At the first hearing of a special committee established by Speaker Nancy Pelosi to make the case for a bill, Republicans questioned efforts to paint global warming as a national security threat.
"Unfortunately, this debate hasn't been characterized by common sense. It's been characterized by extremism," said Wisconsin Rep. James Sensenbrenner, the senior Republican on the panel. "While this extremism hasn't done anything to produce effective solutions, it has created a lot of hot air, which hasn't been good for Congress' carbon footprint."
Sensenbrenner questioned "why global warming has suddenly become an issue of national defense" and afterward accused politicians and pundits of stoking children's fears.
Rep. Jay Inslee, D-Wash., said Sensebrenner's remarks reveal also that "there's a lot of fear in Congress."
Democrats who favor mandatory limits on "greenhouse" gases hope to send a bill to President Bush before the 2008 election. Bush favors more research and voluntary measures to slow the gases' growth.
The hearing was dominated by worries about global security and U.S. dependence on other countries for oil, rather than the usually cited climate change concerns: melting glaciers, rising sea levels and other threats from carbon dioxide and other warming gases that trap heat in the atmosphere like a greenhouse.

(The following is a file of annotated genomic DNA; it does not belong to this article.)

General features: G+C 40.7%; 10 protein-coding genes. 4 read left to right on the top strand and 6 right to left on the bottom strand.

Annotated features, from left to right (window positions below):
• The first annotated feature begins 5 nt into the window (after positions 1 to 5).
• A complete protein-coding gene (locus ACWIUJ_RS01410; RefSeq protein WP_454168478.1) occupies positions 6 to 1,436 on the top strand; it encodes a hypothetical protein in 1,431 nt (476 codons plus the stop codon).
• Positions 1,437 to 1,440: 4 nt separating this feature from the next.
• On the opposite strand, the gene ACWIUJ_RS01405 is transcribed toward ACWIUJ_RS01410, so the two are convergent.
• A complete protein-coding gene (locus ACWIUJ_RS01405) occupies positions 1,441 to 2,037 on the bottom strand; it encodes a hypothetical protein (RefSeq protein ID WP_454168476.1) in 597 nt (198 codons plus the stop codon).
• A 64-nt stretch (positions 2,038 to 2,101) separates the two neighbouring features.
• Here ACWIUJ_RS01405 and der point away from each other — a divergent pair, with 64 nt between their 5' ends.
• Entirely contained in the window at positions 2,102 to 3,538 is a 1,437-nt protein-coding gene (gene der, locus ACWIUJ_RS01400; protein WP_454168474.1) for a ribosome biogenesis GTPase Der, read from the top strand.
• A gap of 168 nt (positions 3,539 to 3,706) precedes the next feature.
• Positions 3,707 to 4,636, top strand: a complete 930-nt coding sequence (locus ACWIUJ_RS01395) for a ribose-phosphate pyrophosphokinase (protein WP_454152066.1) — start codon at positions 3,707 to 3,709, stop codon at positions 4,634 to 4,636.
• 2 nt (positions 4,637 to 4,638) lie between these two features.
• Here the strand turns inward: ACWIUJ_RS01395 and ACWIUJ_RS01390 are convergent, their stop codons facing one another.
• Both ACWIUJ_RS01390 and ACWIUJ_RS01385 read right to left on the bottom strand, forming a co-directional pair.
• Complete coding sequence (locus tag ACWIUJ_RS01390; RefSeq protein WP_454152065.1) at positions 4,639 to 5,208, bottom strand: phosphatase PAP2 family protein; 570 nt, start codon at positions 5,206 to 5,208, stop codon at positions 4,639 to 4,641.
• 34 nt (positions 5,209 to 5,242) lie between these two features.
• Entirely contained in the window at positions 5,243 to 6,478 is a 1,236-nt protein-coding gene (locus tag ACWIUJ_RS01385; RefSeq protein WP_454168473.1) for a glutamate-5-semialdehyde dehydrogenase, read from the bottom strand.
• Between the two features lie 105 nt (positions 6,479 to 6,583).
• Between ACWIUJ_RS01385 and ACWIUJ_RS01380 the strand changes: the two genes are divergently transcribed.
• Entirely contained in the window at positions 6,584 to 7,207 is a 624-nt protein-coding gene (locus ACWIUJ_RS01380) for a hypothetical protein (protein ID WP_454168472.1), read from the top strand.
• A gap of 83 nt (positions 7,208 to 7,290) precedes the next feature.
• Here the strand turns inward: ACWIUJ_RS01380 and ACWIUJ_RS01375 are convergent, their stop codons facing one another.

"It is a double threat, like Orthus, the monstrous two-headed hound of Greek mythology, with one head facing backwards and the other forwards," said Rep. Edward Markey, D-Mass., who chairs the new House Select Committee on Energy Independence and Global Warming.
"Our ever-rising oil dependence is directly attributable to a backwards-facing energy policy, while looking forward we can see the threat of rising temperatures and the subsequent increasing risk of natural and humanitarian disasters," he said.
The hearing coincided this week with first United Nations Security Council debate on climate change, where Britain argued that rising temperatures will spark global conflicts and developing nations countered that the issue wasn't worth the council's time debating.
A Virginia-based national security think tank warned this week that global warning gases pose a "serious threat" to U.S. national security. The report by The CNA Corporation was written by six retired admirals and five retired generals. It predicted worsening terrorism and fights involving the United States over dwindling natural resources that will result from a warming of the earth.
At the hearing Wednesday, Gordon Sullivan, a retired general who was the Army's chief of staff from 1991 to 1995, said global climate change "will be a significant threat to our national security and in a larger sense to life on earth as we know it to be."